by Robert Dean
Twenty years ago, when Sepultura released Roots, it was a milestone in heavy metal. On the surface, it was unique to see a band embrace their cultural heritage instead of trying to be completely Americanized. Sepultura was from Brazil, and they wanted to make a statement that they were from a rhythmically different side of the planet. Their traditions gave them different time signatures, a deeper reliance on drums, a different feel of timbre. Roots showcased heavy metal as world music, and it changed the game.
But, as their signature record gained stream and bands around the world copied the crushing style, Max Cavalera bailed on Sepultura. The classic lineup of the band was over. And in the years since, Cavalera has gone on to form Soulfly, while the remaining members of Sepultura keep busy with recording and touring. Iggor, Max’s brother, stayed in Sepultura for some years later, but eventually left the band he and his brother formed all those years ago.
With the 20th anniversary of the seminal Roots record coming to pass into 2016, the Cavalera brothers, along with Soulfly alum Mark Rizzo and Tony Campos hit the road to celebrate. As bad blood flows black as night after all of these years, getting the original lineup today proves a Misfits-style quagmire, but hey Glenn and Jerry patched it up for two shows, so who knows what the future holds.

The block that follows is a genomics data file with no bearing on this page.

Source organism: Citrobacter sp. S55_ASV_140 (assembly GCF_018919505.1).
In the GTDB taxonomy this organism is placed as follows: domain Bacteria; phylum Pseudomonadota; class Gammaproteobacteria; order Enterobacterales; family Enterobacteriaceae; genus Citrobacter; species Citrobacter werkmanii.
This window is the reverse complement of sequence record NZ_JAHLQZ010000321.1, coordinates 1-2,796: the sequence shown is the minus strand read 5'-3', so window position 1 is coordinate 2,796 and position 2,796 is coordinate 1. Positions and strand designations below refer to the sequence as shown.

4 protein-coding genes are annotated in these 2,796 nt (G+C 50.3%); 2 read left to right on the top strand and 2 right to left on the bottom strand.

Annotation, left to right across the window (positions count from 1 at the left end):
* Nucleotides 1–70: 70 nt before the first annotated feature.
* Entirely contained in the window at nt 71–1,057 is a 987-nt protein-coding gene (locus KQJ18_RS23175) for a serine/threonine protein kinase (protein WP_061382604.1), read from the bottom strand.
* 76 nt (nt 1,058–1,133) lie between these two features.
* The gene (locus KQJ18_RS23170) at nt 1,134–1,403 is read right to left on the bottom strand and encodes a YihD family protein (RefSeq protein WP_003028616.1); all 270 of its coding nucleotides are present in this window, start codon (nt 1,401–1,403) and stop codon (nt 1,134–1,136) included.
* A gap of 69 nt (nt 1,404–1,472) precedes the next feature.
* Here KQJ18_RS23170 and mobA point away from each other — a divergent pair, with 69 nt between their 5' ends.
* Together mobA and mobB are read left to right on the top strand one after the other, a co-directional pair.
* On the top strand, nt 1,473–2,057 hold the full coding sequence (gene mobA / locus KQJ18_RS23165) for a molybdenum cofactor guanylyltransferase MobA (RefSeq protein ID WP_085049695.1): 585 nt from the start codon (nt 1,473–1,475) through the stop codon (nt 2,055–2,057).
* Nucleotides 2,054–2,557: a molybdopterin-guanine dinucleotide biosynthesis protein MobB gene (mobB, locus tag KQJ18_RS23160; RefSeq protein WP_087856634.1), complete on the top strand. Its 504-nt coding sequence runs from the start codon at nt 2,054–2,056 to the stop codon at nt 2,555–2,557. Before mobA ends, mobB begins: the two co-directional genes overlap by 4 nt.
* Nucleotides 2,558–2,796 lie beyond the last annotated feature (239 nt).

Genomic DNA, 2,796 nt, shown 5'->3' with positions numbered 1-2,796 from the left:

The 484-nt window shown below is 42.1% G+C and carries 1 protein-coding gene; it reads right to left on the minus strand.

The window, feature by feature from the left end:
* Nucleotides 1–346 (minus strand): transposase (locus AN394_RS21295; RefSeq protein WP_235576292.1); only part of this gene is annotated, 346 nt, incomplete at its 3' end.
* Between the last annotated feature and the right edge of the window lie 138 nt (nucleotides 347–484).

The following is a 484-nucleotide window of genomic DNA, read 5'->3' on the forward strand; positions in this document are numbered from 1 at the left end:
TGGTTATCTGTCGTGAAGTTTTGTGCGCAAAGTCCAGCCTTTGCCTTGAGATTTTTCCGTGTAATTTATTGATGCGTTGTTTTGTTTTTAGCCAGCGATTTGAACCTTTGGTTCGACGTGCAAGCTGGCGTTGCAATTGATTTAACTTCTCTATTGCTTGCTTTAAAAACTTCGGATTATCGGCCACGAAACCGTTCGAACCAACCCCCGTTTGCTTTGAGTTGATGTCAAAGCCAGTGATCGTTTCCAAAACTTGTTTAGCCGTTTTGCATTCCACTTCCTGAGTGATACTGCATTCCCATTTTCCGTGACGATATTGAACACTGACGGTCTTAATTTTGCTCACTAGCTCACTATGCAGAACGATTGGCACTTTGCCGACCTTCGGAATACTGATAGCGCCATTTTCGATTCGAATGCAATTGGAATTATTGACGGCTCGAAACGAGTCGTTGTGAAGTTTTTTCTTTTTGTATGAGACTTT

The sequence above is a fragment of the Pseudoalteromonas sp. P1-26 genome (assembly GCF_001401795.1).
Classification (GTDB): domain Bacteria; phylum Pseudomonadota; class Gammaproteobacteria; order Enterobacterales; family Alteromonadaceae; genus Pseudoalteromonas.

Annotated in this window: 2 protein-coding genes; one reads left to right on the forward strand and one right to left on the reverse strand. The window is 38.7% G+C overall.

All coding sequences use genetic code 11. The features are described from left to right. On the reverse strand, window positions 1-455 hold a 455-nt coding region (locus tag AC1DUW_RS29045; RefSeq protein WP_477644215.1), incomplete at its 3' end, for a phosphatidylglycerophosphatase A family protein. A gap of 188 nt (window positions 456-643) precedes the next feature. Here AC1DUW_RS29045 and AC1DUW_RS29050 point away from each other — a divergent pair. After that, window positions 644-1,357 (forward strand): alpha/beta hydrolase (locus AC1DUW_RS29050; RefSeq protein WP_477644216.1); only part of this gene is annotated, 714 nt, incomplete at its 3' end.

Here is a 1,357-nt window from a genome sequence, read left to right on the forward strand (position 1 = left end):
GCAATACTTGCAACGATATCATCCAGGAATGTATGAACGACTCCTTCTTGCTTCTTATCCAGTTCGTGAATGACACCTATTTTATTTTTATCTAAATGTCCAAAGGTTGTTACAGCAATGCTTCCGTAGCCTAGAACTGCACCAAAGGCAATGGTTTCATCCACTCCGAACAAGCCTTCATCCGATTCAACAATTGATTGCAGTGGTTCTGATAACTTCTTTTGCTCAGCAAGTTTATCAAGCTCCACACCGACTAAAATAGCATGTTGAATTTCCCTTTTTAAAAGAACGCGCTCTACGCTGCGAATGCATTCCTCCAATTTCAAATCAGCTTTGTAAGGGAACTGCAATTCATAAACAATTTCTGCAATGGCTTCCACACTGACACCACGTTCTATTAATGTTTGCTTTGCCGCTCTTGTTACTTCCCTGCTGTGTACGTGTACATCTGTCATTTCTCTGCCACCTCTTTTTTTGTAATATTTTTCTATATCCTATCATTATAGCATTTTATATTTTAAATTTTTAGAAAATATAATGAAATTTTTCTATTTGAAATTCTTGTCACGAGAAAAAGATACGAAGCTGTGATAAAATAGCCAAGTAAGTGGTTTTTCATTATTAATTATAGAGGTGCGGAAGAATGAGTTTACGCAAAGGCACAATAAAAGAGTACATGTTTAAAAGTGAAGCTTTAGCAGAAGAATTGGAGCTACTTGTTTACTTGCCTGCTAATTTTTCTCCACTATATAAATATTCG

The Roots tour made its way through Austin last night, and the vibe was exactly what I wanted from some vintage metal: very drunk and very excited. With lots of head bobs and beer guts, the folks who came up on the Roots album were in full force. Everyone might be a little older, but the excitement was just the same. As for the Cavaleras, it seemed like Max was a little skeptical, and going through the motions of the set, as this is the second leg of the tour. But, as he saw the reactions of the crowd, and felt the appreciation coming back from chants and interaction, he livened up as the songs went by.
As they pulled out the drums and held tribal jam sessions, or crushed their way through Dusted, or even the encore of songs like Procreation of The Wicked, Children of The Grave or Ace of Spades, it was evident to anyone that the band went from another night on the road, to enjoying the room full of people who wanted to do nothing more but pour their hearts out back to them.